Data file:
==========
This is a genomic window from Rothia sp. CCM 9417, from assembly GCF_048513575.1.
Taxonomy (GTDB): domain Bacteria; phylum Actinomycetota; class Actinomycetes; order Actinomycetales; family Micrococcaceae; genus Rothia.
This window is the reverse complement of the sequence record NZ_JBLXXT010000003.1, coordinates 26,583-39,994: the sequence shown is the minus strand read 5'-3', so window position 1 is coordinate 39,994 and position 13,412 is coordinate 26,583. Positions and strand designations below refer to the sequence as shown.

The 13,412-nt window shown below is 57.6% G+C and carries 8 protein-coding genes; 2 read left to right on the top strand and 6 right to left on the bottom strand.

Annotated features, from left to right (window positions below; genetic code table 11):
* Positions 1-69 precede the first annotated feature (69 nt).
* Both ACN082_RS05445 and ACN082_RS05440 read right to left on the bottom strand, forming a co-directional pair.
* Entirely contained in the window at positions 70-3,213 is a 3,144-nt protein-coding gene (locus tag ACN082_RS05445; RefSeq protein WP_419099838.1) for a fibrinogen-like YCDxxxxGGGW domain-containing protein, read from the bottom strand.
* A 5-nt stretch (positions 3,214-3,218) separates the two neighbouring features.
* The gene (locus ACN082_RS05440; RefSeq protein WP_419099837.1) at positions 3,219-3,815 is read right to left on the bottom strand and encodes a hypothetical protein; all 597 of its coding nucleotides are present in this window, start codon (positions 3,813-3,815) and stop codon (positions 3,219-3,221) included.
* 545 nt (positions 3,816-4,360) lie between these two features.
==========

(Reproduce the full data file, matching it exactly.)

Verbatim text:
This is a genomic window from Rothia sp. CCM 9417, from assembly GCF_048513575.1.
Taxonomy (GTDB): domain Bacteria; phylum Actinomycetota; class Actinomycetes; order Actinomycetales; family Micrococcaceae; genus Rothia.
This window is the reverse complement of the sequence record NZ_JBLXXT010000003.1, coordinates 26,583-39,994: the sequence shown is the minus strand read 5'-3', so window position 1 is coordinate 39,994 and position 13,412 is coordinate 26,583. Positions and strand designations below refer to the sequence as shown.

The 13,412-nt window shown below is 57.6% G+C and carries 8 protein-coding genes; 2 read left to right on the top strand and 6 right to left on the bottom strand.

Annotated features, from left to right (window positions below; genetic code table 11):
* Positions 1-69 precede the first annotated feature (69 nt).
* Both ACN082_RS05445 and ACN082_RS05440 read right to left on the bottom strand, forming a co-directional pair.
* Entirely contained in the window at positions 70-3,213 is a 3,144-nt protein-coding gene (locus tag ACN082_RS05445; RefSeq protein WP_419099838.1) for a fibrinogen-like YCDxxxxGGGW domain-containing protein, read from the bottom strand.
* A 5-nt stretch (positions 3,214-3,218) separates the two neighbouring features.
* The gene (locus ACN082_RS05440; RefSeq protein WP_419099837.1) at positions 3,219-3,815 is read right to left on the bottom strand and encodes a hypothetical protein; all 597 of its coding nucleotides are present in this window, start codon (positions 3,813-3,815) and stop codon (positions 3,219-3,221) included.
* 545 nt (positions 3,816-4,360) lie between these two features.